Theatre Critic and Journalist

Review: Dark Vanilla Jungle, Pleasance Courtyard

Review: Dark Vanilla Jungle, Pleasance Courtyard

It’s possible to admire a show without much liking it. For all that it demonstrates impeccable technique, Philip Ridley’s play – and his Edinburgh Fringe debut, incidentally – is actually pretty reprehensible.

A monologue delivered by a deeply damaged teenage girl, Dark Vanilla Jungle attempts to give us a sense – an analogous experience of the mental disarray suffered by its protagonist, Andrea (Gemma Whelan), as she careers into a frenetic madness. There’s no doubt he achieves it, thanks to the craft of his writing, but I’d argue that the attempt is misplaced.

Andrea’s madness stems out of abuse. She was unloved as a child, abandoned by her parents and adopted by her snarl of a grandmother. (We’re rather close to Roald Dahl territory here, by the way.) Out of this childhood, Andrea comes to romanticise romance itself, to pine for true, fairytfale love and clutch at the slightest sign of affection. It leaves her easy prey and her first relationship – which looks, at first, like a standard-issue instance of a young man at the school gates, just nudging the bounds of acceptability – leads to her being groomed and gang-raped.

No matter how often and how badly she’s hurt, Andrea never develops the protective impulse of caution. Each time she falls headlong and each time she lands badly. Eventually she falls in love with a severely wounded soldier, lying comatose in a hospital bed after a stint in Afghanistan – a man, one presumes, that can’t possibly do her harm. Yet, Andrea’s mental state unravels. She tailspins – and we, as audience, do too.

That’s because Ridley writes in much the same way that Gareth Bale runs with a football – at pace but always in total control – and just like Bale, he confounds then unzips any defences in his way. Dramaturgically speaking, Dark Vanilla Jungle is masterful. Ridley’s tactic is to frazzle his audience. Towards its end, his writing starts to loop back on itself, picking up images, phrases, motifs from earlier that you didn’t fully grasp first time around. He combines them differently. He keeps connections coming. He increases the pace. The text becomes a Catherine Wheel spitting out sparks in every direction. All of them are significant, you just can’t remember why, and your grip on the show, on its story, starts to unravel as you spin out gloriously. This is dizzying, disorientating stuff – and it’s spun solely from words spoken by Ridley’s monologuing protagonist, Andrea, a deeply damaged teenage girl.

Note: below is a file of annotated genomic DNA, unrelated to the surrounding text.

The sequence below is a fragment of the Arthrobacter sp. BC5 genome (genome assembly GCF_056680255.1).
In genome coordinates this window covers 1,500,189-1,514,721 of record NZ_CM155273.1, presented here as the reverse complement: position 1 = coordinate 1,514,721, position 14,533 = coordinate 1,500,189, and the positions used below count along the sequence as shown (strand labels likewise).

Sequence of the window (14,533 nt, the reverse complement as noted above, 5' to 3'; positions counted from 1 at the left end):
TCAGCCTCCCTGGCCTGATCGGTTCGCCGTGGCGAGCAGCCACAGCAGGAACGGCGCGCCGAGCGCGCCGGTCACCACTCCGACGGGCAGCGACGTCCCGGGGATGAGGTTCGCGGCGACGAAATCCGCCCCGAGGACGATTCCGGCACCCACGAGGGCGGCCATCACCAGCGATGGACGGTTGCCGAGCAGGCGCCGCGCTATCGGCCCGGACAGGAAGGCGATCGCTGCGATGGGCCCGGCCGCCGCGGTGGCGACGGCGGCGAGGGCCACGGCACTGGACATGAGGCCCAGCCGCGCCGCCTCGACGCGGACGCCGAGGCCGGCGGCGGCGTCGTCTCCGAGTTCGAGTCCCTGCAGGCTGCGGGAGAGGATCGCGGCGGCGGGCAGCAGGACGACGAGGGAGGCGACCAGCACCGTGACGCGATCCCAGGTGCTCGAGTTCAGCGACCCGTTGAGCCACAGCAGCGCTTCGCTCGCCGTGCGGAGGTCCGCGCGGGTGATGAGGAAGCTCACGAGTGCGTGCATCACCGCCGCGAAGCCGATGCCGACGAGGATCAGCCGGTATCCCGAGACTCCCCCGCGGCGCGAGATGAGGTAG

Writing that achieves such a strong visceral effect is incredibly rare – and it deserves praise wherever it appears. That said, I would happily consign it to the Fringe dustbin. It’s effective – hugely so – but quite wrongheadedly so.

My original instinct was that, by spitting connections left, right and centre, was that Ridley was trying to disrupt cause-and-effect; that is, to suggest that there was no way of leaping from Andrea’s unloved childhood to her abuse and on to her ultimate breakdown. However, the more he tries to confound us, the more obvious it becomes that Ridley is doing the exact opposite. He’s trying to let us into Andrea’s headspace and, in doing so, he advocates the narrative connection of each step.

That’s problematic, because while there are, of course, instances where the through-line holds, where a difficult childhood breeds problems later in life, Ridley makes it seem inevitable – a matter of cause and effect. As such, he invokes determinism. Andrea’s fate is sealed from the start. Damned by nature and nurture, she never had a hope.

What really works against Ridley, however, is his attempt to give us a sense of her headspace. That’s riddled with problems. It assumes that he can control the effect of his writing on every audience member and, worse, it assumes the equivalence of that experience with that of his protagonist – especially since he implies her typicality so strongly. Ridley comes awfully close – far too close for comfort – to using his play as a functioning effects-of-abuse simulator. Dark Vanilla Jungle doesn’t engage our empathy. It forces it.

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